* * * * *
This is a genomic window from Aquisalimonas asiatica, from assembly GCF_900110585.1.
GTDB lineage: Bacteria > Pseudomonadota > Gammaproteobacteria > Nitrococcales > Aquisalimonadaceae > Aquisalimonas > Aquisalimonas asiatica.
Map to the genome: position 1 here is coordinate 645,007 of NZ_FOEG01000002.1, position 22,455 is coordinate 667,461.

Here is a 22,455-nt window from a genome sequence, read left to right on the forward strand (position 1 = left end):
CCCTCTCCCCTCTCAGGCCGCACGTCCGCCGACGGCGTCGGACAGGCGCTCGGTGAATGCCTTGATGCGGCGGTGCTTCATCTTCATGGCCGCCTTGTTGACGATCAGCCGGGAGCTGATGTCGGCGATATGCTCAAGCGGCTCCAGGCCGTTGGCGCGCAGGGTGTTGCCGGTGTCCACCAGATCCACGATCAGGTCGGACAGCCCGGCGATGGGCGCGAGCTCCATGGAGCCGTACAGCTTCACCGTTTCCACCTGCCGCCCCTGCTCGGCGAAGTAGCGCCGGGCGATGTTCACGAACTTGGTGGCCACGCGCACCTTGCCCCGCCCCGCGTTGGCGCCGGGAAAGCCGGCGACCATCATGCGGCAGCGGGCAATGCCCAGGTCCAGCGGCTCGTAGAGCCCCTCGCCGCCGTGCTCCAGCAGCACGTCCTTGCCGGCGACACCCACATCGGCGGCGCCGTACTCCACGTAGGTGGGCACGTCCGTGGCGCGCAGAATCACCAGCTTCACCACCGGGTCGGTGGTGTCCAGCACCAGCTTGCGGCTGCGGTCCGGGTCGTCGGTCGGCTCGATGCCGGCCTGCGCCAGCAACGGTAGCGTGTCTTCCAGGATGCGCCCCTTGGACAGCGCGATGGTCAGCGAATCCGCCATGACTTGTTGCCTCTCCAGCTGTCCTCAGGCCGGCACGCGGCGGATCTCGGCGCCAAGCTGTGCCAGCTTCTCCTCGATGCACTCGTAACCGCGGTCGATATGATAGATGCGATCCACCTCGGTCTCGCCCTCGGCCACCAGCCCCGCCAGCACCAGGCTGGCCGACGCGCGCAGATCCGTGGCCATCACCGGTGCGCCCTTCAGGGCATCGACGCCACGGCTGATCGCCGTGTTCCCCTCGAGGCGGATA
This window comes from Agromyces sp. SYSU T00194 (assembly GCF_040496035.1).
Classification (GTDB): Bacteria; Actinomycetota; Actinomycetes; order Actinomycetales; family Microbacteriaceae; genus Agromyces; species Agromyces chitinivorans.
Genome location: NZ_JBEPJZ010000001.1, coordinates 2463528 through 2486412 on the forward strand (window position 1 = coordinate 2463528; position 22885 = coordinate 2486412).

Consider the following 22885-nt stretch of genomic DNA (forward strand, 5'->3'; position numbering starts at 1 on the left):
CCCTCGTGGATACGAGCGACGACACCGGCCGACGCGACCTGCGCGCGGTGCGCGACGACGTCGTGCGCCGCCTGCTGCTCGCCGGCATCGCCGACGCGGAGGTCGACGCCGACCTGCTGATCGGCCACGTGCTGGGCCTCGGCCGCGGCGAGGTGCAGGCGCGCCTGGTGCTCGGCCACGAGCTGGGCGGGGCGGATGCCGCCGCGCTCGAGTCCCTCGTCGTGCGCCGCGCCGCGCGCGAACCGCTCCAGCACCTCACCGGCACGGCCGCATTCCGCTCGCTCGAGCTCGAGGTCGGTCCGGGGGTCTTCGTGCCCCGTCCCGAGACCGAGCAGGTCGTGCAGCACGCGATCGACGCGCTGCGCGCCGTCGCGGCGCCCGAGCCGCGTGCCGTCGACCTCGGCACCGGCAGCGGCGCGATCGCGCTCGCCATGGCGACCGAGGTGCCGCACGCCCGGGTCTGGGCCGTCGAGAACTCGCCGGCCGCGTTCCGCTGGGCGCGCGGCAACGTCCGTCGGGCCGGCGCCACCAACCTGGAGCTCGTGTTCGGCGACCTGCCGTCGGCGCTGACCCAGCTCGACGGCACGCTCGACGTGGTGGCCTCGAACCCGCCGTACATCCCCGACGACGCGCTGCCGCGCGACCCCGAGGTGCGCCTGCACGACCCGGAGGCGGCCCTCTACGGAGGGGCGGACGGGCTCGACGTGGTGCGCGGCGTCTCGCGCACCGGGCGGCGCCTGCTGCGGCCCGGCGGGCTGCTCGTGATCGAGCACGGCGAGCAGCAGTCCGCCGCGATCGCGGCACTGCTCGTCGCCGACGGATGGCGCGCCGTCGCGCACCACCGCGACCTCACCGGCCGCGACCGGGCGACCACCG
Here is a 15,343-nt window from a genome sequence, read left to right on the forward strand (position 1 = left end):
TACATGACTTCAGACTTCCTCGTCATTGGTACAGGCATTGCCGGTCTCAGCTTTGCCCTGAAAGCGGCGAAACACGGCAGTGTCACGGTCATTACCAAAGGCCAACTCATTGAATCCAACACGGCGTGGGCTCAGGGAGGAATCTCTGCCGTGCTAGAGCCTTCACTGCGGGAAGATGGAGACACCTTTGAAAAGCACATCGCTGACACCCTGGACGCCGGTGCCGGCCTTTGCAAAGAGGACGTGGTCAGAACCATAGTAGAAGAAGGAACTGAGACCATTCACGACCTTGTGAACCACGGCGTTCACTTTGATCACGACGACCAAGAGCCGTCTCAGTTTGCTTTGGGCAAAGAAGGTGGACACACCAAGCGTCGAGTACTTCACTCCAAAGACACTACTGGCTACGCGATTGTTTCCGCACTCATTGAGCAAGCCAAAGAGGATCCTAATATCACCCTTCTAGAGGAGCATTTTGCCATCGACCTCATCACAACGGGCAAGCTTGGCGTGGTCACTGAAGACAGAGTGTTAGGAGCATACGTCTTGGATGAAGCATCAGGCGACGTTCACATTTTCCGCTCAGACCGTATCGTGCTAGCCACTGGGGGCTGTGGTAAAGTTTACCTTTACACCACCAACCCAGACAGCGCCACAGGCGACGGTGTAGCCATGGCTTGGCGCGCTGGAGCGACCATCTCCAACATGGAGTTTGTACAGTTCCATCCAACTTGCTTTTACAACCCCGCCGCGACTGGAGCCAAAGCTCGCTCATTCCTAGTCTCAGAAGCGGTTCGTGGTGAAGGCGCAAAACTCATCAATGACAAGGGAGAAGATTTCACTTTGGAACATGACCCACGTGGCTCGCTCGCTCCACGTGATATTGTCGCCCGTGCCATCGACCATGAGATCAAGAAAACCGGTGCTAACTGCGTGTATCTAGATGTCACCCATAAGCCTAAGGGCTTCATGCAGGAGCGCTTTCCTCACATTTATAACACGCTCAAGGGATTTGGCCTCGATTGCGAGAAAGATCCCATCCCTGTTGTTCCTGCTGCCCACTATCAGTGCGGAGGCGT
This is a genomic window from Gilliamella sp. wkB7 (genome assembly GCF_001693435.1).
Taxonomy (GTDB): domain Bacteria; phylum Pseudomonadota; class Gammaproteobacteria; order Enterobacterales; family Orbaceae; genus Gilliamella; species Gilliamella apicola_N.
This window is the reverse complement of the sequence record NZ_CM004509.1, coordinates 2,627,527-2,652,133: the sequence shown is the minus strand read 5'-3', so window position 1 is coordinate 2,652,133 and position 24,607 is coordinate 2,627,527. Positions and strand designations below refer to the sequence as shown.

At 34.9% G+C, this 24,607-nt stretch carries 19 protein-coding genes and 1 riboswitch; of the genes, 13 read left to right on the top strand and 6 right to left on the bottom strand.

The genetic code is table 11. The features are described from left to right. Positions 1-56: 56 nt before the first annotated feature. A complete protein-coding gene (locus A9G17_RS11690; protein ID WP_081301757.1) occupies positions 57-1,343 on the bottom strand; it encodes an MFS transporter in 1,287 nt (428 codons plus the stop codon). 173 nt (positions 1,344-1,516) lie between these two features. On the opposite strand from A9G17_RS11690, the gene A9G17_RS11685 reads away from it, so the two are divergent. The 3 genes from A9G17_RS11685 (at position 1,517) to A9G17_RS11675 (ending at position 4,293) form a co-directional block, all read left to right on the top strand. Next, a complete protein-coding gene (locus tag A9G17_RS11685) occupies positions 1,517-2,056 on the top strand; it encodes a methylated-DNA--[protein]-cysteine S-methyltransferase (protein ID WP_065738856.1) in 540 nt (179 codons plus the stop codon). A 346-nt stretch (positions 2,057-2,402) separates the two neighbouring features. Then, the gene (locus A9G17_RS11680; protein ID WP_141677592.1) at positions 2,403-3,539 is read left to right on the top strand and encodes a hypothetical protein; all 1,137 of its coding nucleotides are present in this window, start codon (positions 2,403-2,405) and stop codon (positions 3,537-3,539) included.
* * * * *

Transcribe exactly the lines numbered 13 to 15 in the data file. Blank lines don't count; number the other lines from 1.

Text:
This is a genomic window from Gilliamella sp. wkB7 (genome assembly GCF_001693435.1).
Taxonomy (GTDB): domain Bacteria; phylum Pseudomonadota; class Gammaproteobacteria; order Enterobacterales; family Orbaceae; genus Gilliamella; species Gilliamella apicola_N.
This window is the reverse complement of the sequence record NZ_CM004509.1, coordinates 2,627,527-2,652,133: the sequence shown is the minus strand read 5'-3', so window position 1 is coordinate 2,652,133 and position 24,607 is coordinate 2,627,527. Positions and strand designations below refer to the sequence as shown.